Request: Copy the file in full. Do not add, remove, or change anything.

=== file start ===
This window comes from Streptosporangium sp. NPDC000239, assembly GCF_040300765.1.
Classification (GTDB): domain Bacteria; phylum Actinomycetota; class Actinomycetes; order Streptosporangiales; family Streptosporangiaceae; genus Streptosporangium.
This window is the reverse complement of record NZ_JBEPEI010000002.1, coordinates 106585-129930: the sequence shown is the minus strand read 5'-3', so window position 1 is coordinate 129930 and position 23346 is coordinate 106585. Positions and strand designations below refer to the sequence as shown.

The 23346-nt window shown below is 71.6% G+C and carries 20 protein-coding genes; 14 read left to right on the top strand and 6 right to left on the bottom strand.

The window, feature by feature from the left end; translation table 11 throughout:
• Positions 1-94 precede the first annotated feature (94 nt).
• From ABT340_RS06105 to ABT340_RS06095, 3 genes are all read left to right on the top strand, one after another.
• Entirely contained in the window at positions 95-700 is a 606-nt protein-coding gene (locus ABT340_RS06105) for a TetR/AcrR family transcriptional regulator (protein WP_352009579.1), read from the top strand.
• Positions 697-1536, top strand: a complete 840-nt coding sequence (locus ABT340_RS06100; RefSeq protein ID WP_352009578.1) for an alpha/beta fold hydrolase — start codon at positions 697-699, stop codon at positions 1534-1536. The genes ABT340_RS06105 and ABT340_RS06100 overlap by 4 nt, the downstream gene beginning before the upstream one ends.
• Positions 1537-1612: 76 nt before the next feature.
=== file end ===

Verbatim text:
This window comes from Streptosporangium sp. NPDC000239, assembly GCF_040300765.1.
Classification (GTDB): domain Bacteria; phylum Actinomycetota; class Actinomycetes; order Streptosporangiales; family Streptosporangiaceae; genus Streptosporangium.
This window is the reverse complement of record NZ_JBEPEI010000002.1, coordinates 106585-129930: the sequence shown is the minus strand read 5'-3', so window position 1 is coordinate 129930 and position 23346 is coordinate 106585. Positions and strand designations below refer to the sequence as shown.

The 23346-nt window shown below is 71.6% G+C and carries 20 protein-coding genes; 14 read left to right on the top strand and 6 right to left on the bottom strand.

The window, feature by feature from the left end; translation table 11 throughout:
• Positions 1-94 precede the first annotated feature (94 nt).
• From ABT340_RS06105 to ABT340_RS06095, 3 genes are all read left to right on the top strand, one after another.
• Entirely contained in the window at positions 95-700 is a 606-nt protein-coding gene (locus ABT340_RS06105) for a TetR/AcrR family transcriptional regulator (protein WP_352009579.1), read from the top strand.
• Positions 697-1536, top strand: a complete 840-nt coding sequence (locus ABT340_RS06100; RefSeq protein ID WP_352009578.1) for an alpha/beta fold hydrolase — start codon at positions 697-699, stop codon at positions 1534-1536. The genes ABT340_RS06105 and ABT340_RS06100 overlap by 4 nt, the downstream gene beginning before the upstream one ends.
• Positions 1537-1612: 76 nt before the next feature.